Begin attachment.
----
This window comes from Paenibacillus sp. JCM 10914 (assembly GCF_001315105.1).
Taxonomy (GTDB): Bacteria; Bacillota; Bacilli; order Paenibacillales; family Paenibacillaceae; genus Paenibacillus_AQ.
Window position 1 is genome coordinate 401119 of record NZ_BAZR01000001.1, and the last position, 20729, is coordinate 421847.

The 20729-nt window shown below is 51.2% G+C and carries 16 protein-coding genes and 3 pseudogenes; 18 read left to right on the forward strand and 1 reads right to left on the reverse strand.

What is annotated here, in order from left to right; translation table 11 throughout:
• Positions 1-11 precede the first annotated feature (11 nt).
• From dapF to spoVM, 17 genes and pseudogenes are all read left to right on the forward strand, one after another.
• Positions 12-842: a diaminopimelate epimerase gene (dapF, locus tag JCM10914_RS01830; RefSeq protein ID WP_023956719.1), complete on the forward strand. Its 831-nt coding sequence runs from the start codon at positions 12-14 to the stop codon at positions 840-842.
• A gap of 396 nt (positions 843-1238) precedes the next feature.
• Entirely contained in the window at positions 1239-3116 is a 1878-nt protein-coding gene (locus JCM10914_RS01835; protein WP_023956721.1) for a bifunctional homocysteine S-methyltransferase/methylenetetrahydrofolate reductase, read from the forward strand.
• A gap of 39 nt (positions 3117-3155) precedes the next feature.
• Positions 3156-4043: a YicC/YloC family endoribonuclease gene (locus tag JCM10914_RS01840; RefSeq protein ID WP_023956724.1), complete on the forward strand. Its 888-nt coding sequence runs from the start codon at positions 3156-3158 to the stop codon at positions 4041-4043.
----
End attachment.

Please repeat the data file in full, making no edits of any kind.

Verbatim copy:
This window comes from Paenibacillus sp. JCM 10914 (assembly GCF_001315105.1).
Taxonomy (GTDB): Bacteria; Bacillota; Bacilli; order Paenibacillales; family Paenibacillaceae; genus Paenibacillus_AQ.
Window position 1 is genome coordinate 401119 of record NZ_BAZR01000001.1, and the last position, 20729, is coordinate 421847.

The 20729-nt window shown below is 51.2% G+C and carries 16 protein-coding genes and 3 pseudogenes; 18 read left to right on the forward strand and 1 reads right to left on the reverse strand.

What is annotated here, in order from left to right; translation table 11 throughout:
• Positions 1-11 precede the first annotated feature (11 nt).
• From dapF to spoVM, 17 genes and pseudogenes are all read left to right on the forward strand, one after another.
• Positions 12-842: a diaminopimelate epimerase gene (dapF, locus tag JCM10914_RS01830; RefSeq protein ID WP_023956719.1), complete on the forward strand. Its 831-nt coding sequence runs from the start codon at positions 12-14 to the stop codon at positions 840-842.
• A gap of 396 nt (positions 843-1238) precedes the next feature.
• Entirely contained in the window at positions 1239-3116 is a 1878-nt protein-coding gene (locus JCM10914_RS01835; protein WP_023956721.1) for a bifunctional homocysteine S-methyltransferase/methylenetetrahydrofolate reductase, read from the forward strand.
• A gap of 39 nt (positions 3117-3155) precedes the next feature.
• Positions 3156-4043: a YicC/YloC family endoribonuclease gene (locus tag JCM10914_RS01840; RefSeq protein ID WP_023956724.1), complete on the forward strand. Its 888-nt coding sequence runs from the start codon at positions 3156-3158 to the stop codon at positions 4041-4043.